Opinion by Kinda Savarino Posted 18 August 2022
Panettone has origins as far back as ancient Rome, but its connection to Christmas was first established in the eighteenth century. This sweet bread – originally from Milan – has earned its place across the globe as a staple of the festive season. However, earlier this summer, Barcelona-based twins Chiara and Francesca Pavolucci opened a bakery to bring panettone to customers all year round.
How do you separate such an iconic Italian Christmas dessert from its roots? Packaging design for panettone is often loud, if not gaudy – relying on rich colours and elaborate script fonts. Even modern launches tend to follow maximalist principles, opting for bright clashing patterns and busy compositions that echo the brioche dough’s recipe, calling for an exuberant medley of candied fruits.
When it came to creating the visual identity for Panettoni Pavolucci, Spanish design agency Requena avoided any reference to Christmas. The project relies on two typefaces – a serif paired with a condensed sans serif – which harmoniously contrast and serve different functions. The serif, Editorial New by Pangram Pangram Foundry, acts as header, wrapping around the box to create a satisfyingly asymmetrical balance. This is then supported by the secondary typeface Bureau Grot Compressed.
There are curious details in the type-setting here too – a nod to the owners’ own story, that has been cleverly worked in by Requena. Since the founders are twins, special attention has been brought to this through the italicisation of the ‘twin’ letters in ‘Panettoni’ and ‘Pavolucci’. On social media, this detail is called out further through playful animation. This decision brings the brand origin to the forefront in a subtle-yet-distinctive way.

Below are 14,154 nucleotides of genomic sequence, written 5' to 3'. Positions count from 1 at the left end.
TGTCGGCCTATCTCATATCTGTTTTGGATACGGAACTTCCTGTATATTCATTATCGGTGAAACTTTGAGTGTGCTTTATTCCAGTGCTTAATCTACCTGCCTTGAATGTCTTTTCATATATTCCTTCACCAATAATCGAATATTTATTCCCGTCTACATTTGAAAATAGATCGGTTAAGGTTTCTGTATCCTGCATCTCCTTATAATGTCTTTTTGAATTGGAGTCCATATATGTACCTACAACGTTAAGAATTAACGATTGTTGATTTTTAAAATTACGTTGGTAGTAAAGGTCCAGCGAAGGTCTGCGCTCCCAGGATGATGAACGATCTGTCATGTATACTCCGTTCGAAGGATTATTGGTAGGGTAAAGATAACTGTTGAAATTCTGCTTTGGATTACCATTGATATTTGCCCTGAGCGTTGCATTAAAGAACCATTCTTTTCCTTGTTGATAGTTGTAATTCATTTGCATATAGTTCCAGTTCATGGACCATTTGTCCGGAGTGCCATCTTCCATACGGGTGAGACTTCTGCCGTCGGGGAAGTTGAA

On functionality, Requena note: ‘we optimize flavors and ingredients in a single functional pack without the need to add extra labels.’ Each pack has the bakery’s panettone flavours listed at the top of one side, with the ability for checking off the customer’s chosen flavour. This allows for a varied colour palettes across packs that isn’t necessarily tied to flavour. Soft beiges, pistachio greens and peachy oranges work together to create a soft and tempting shelf of products that feels both indulgent and delicate at the same time.
It is a welcome refreshing take on an old standard that feels truly modern in its approach. While the packaging shape and form doesn’t deviate far from its competitors (save for being more angular), the design presents a centuries-old dessert in a new light for a new audience. The work’s success lies in its simplicity and rejection of established seasonal tropes. By cutting through the noise of tradition, Requena have brought a classic into the 21st century – and with this packaging, it’s going to be a treat on Christmas Day, or any other day of the year.